Tang Shuai examines a case file in his office in Chongqing. (Photo: Courtesy of Tang Shuai)
Tang Shuai's social messaging app WeChat almost crashed recently after thousands of people sent him invitations hoping to befriend him. All these aspiring WeChat friends had one thing in common: they are deaf.
After he was featured in a video by the legal authorities of Dadukou district in Chongqing, calling him the only sign language lawyer in China, thousands of deaf people immediately sought him out for legal assistance. Some had been caught in financial scams, some were filing for divorce, and others had been sued and needed a lawyer to defend them.
After working as a sign language interpreter in Chinese courts for six years, Tang, 34, passed China's judicial examination and became a lawyer in 2012.
Since then, he has spent most of his time fighting for the legal rights of the deaf and promoting legal awareness among the deaf community.
World of silence
Born to deaf parents, Tang has normal hearing but grew up in a largely deaf environment. Most of the friends and colleagues of his parents, who worked at the same factory, were deaf.
Since he was young, Tang's father has wanted him to break out of this social bubble, sending him to live with his grandmother so that he could have people to talk to. They were even against him learning sign language, even though that meant he would not be able to communicate with them.
Despite his father's objections, Tang still managed to master sign language. And living in that world also gave Tang a clear understanding of the plight faced by many deaf people in China.
One particularly stark example of how deaf people lack legal awareness involved his neighbor, a deaf woman, who died after an operation at a local hospital.
Her deaf husband and friends, angry about the operation result, blocked the hospital entrance in protest. As a result, the hospital refused to admit deaf patients for years. Tang's mother was also refused when she suffered a stroke.
In 2005, Tang was enrolled by the Southwest University of Political Science & Law and majored in law. At the same time, he worked as a sign language interpreter in Chongqing's courts and witnessed first-hand the disadvantaged position deaf people could find themselves in, whether they were plaintiffs or defendants.
There are over 20 million deaf and hard-of-hearing people in China - that's about one in every 65 of the population. However, when this group encounters legal problems, there are few people they can go to for help.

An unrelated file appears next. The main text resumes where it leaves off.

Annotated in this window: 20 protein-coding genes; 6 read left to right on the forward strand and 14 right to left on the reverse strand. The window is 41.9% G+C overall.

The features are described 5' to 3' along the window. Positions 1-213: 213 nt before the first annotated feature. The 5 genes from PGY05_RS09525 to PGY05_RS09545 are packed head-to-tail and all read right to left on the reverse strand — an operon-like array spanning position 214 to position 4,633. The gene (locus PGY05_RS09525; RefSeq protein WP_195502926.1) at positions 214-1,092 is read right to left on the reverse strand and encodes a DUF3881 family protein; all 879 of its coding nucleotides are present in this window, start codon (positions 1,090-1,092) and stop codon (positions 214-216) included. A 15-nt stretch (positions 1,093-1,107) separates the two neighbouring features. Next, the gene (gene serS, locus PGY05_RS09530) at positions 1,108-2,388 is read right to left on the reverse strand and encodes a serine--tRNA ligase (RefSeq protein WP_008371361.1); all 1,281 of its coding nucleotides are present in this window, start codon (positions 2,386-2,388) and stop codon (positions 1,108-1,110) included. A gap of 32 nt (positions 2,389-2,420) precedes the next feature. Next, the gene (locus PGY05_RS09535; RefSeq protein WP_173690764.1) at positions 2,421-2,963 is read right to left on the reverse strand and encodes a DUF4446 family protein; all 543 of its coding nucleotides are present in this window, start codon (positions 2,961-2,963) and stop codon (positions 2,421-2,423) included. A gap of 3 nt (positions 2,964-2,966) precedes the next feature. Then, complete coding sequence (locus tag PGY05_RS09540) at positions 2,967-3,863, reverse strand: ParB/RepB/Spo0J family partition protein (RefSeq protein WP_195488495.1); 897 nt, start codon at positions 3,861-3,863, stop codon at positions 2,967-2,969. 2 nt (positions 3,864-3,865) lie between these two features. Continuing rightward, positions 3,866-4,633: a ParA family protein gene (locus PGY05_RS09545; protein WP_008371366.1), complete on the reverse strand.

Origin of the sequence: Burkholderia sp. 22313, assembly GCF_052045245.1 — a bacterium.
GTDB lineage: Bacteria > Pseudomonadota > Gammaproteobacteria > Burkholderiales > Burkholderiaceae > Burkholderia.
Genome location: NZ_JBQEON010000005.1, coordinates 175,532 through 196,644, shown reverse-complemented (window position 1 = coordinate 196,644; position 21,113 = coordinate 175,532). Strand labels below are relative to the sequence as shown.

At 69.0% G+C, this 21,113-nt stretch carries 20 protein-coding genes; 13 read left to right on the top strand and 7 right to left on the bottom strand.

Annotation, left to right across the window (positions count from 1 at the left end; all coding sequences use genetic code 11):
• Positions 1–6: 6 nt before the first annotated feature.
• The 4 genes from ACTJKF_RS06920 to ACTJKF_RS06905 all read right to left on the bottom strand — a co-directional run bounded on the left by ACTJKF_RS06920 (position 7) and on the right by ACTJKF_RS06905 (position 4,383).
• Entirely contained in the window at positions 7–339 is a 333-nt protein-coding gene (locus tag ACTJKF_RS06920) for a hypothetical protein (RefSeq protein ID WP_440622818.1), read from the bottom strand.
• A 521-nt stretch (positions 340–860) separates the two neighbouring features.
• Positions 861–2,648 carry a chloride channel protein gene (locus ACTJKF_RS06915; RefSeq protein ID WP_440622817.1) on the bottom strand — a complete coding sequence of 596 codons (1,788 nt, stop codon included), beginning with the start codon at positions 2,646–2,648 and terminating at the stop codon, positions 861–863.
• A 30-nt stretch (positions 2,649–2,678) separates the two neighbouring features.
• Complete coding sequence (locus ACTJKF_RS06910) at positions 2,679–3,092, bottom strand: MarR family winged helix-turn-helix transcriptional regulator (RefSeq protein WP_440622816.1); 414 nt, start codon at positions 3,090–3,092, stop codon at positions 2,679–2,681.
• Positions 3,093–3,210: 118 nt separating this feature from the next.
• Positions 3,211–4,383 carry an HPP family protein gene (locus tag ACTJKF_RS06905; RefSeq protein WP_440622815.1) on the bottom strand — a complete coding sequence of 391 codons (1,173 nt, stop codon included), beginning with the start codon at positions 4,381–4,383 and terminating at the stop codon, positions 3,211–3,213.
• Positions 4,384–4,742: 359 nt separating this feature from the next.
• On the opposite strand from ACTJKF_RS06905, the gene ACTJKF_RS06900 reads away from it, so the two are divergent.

In his six years as a sign language interpreter, Tang did not encounter one lawyer who understood sign language in China.
While Chinese courts do hire sign language interpreters, language barriers still exist.
Sign language in China can be roughly divided into two categories: natural sign language, which deaf people use in their own communities and are passed on through generations, and a standardized sign language which is promoted by the China Disabled Persons Federation.
Most deaf people in China use natural sign language, as the latter requires systematic learning.
China's court sign language interpreters, however, are mostly able-bodied people who use the standardized sign language. This results in language barriers in court even with the presence of interpreters, who sometimes have to guess what a deaf person really means.
Tang, who understands both forms of sign language, often cites one case in which an elderly lady sought his help to illustrate how interpreters can sometimes influence cases involving deaf people. According to court records, the lady's daughter had pled guilty to stealing an iPhone, but told her mother that she didn't do it.
Tang viewed video recordings of the case and found that the court interpreter had misinterpreted her daughter's sign language: she said, "I didn't steal," but it was interpreted as "I stole a golden iPhone."
"This case touched me a lot, and it was one of the reasons that I wanted to shift from being an interpreter to a lawyer. Interpreters should give voice to deaf people, but it's difficult to make sure that they fully understand them," he said.
In one court hearing, Tang found that the interpreter had ignored the part notifying the deaf defendant of his litigation rights and the rules in court. He quickly interrupted the interpreter and pointed out the mistake.
"I hope that as a lawyer who actually understands sign language, I can be a line of defense against wrongful convictions," he said.
Overwhelmed by how much legal consultation deaf people needed and taking into consideration the lack of legal professionals who understand sign language in China, Tang decided to train deaf people who are interested in becoming lawyers and legal consultants.
Last year, Tang started to look for deaf people with relatively good educational backgrounds. He has now hired five deaf graduates from Chongqing Normal University, and is now training them to provide legal counseling to the deaf.
Five months into her job, Tan Ting, 25, one of Tang's newly hired legal assistants, has studied civil law and marriage law and is now providing legal assistance to deaf people through video calls.
Tang also established a WeChat public account which acts as a platform for deaf people to seek legal assistance. Recently, he launched a new sign-language video series on law education. In the first episode, he explains what a Ponzi scheme is, as he found that a lot of deaf people had fallen victim to such schemes.
For each video, he makes two recordings, one in sign language and one in which he speaks Putonghua.
This legal education has taken up most of Tang's spare time, and he shows no sign of stopping. "If there really is only one sign language lawyer in China, then I would feel guilty if I wasn't doing this."